Last week’s Digitising Early Childhood conference here in Perth was a fantastic event which brought together so many engaging and provocative scholars in a supportive and policy/action-orientated environment (which I suppose I should call ‘engagement and impact’-orientated in Australia right now). For a pretty well document overview of the conference itself, you can see the quite substantial tweets collected via the #digikids17 hashtag on Twitter, which I’d really encourage you to look over. My head is still buzzing, so instead to trying to synthesise everyone else’s amazing work, I’m just going to quickly point to the material that arose my three different talks in case anyone wishes to delve further.
First up, here are the slides for my keynote ‘Turning Babies into Big Data—And How to Stop It’:
If you’d like to hear the talk that goes with the slides, there’s an audio recording you can download here. (I think these were filmed, so if a link becomes available at some point, I’ll update and post it here.) There was a great response to my talk, which was humbling and gratifying at the same time. There was also quite a lot of press interest, too, so here’s the best pieces that are available online (and may prove a more accessible overview of some of the issues I explored):
- Rebecca Turner’s ABC article ‘Owlet Smark Sock prompts warning for parents, fears over babies’ sensitive health data’;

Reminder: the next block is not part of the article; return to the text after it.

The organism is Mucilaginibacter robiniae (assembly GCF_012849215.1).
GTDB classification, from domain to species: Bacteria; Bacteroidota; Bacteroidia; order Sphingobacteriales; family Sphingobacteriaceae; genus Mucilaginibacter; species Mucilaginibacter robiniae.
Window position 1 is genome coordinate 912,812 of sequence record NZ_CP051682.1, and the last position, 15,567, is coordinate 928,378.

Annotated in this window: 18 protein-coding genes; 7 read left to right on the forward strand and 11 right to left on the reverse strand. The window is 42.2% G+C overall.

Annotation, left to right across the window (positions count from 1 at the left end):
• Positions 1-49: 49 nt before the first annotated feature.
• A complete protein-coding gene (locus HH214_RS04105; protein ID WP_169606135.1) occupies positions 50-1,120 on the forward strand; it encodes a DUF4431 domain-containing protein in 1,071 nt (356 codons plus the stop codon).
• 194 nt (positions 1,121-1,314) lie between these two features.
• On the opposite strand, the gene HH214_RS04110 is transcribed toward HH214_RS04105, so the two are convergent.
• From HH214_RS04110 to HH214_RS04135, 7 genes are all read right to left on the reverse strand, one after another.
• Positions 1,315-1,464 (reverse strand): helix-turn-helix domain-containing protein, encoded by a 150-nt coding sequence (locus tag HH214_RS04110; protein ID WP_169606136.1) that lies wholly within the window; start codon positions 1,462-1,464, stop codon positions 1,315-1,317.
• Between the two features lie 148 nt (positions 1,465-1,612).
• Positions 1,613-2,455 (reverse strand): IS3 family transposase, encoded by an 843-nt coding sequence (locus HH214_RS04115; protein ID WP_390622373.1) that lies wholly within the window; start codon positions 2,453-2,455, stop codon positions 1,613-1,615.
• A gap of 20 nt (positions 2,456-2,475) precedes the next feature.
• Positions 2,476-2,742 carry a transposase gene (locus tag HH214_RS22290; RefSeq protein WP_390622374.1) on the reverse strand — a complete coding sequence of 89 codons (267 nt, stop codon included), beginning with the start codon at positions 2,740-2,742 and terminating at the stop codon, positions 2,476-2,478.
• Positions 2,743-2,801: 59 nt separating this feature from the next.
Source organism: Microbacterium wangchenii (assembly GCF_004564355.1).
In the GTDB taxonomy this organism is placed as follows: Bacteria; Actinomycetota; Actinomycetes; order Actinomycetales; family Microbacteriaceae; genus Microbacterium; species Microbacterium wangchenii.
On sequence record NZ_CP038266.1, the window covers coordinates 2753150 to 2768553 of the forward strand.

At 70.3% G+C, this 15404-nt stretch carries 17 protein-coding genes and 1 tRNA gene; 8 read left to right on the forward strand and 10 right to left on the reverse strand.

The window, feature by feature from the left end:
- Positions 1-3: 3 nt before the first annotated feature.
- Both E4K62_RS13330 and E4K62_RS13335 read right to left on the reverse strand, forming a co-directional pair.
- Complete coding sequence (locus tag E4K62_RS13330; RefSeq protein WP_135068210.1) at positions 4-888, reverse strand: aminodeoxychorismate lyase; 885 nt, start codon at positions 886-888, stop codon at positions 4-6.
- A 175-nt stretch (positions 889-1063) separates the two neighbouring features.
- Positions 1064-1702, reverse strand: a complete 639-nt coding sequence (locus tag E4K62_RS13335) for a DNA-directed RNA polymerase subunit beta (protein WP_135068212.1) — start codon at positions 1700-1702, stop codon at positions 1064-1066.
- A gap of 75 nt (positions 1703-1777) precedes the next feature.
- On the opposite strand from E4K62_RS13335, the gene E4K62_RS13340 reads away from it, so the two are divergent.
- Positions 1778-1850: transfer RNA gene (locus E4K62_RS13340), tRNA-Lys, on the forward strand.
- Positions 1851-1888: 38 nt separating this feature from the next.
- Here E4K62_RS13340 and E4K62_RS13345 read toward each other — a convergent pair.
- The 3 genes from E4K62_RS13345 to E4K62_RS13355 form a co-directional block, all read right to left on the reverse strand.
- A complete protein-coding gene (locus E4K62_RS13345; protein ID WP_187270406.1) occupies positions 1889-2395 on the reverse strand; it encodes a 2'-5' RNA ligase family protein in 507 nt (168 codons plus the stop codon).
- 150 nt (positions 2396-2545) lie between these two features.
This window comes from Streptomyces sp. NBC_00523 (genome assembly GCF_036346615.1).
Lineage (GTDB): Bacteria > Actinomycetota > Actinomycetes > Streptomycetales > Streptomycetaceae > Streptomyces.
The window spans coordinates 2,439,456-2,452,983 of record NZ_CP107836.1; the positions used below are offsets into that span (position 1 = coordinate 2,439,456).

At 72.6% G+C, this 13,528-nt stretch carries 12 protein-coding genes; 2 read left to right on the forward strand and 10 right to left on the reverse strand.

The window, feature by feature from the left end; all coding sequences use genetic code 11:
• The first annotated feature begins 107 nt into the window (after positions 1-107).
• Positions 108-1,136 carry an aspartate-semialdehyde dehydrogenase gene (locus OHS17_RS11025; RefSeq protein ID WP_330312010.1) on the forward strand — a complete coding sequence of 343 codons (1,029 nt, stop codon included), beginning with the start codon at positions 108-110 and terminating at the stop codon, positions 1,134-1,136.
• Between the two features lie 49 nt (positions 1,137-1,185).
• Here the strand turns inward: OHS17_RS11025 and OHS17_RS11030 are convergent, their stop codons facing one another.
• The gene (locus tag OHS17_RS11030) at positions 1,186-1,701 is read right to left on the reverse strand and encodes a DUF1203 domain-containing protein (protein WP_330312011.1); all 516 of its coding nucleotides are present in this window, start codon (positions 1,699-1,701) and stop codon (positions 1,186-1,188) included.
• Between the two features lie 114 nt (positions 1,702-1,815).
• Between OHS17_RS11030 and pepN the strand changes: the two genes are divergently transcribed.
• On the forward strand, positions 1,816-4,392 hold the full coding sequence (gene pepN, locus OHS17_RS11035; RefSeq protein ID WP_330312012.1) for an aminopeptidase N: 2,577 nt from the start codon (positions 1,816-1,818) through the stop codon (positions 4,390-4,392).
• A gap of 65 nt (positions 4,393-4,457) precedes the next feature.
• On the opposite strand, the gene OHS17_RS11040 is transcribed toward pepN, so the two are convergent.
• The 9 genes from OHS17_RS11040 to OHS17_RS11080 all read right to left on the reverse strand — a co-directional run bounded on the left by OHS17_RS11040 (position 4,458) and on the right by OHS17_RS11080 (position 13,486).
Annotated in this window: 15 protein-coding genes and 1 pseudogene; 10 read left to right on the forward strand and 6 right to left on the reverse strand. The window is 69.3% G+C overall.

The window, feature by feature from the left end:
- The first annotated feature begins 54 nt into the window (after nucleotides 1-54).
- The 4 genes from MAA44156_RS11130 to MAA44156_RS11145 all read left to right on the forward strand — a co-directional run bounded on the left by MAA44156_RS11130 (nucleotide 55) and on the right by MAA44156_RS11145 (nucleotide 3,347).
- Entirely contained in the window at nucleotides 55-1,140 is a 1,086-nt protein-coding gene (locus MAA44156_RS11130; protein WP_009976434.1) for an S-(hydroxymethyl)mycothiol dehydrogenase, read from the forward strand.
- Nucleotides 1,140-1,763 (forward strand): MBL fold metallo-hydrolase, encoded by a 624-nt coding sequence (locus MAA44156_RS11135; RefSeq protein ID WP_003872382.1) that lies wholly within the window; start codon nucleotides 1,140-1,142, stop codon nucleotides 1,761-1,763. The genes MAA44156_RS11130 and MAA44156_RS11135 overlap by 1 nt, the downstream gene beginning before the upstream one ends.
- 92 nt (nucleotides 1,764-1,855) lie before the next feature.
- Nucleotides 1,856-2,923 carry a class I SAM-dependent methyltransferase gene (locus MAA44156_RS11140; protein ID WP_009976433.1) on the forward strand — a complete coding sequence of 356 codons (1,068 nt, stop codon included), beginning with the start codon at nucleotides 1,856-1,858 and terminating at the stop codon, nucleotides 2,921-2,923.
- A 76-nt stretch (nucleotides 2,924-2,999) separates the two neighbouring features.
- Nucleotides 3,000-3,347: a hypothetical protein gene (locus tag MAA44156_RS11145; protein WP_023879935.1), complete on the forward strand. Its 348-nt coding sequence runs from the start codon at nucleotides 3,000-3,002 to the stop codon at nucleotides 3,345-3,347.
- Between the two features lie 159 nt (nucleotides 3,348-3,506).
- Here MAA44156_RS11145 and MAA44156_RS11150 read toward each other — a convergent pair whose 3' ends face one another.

- Leon Compton’s interview on ABC Radio Tasmania ‘Social media and parenting: the do’s and don’ts’ (audio);
- Brigid O’Connell’s Herald Sun story, Parents may be unwittingly turning babies into big data (paywalled); and
- Cathy O’Leary’s story in The Western Australian, Parents airing kids’ lives on social media.
While our argument is still being polished, the slides for this version of Crystal Abidin and my paper From YouTube to TV, and back again: Viral video child stars and media flows in the era of social media are also available:
This paper began as a discussion after our piece about Daddy O Five in The Conversation and where the complicated questions about children in media first became prominent. Crystal wasn’t able to be there in person, but did a fantastic Snapchat-recorded 5-minute intro, while I brought home the rest of the argument live. Crystal has a great background page on her website, linking this to her previous work in the area. There was also press interest in this talk, and the best piece to listen to (and hear Crystal and I in dialogue, even though this was recorded at different times, on different continents!):
- Brett Worthington’s Life Matters segment on Radio National, How social media videos turn children into viral sensations (audio)
Finally, as part of the Higher Degree by Research and Early Career Researcher Day which ended the conference, I presented a slightly updated version of my workshop ‘Developing a scholarly web presence & using social media for research networking’:
Overall, it was a very busy, but very rewarding conference, with new friends made, brilliant new scholarship to digest, and surely some exciting new collaborations begun!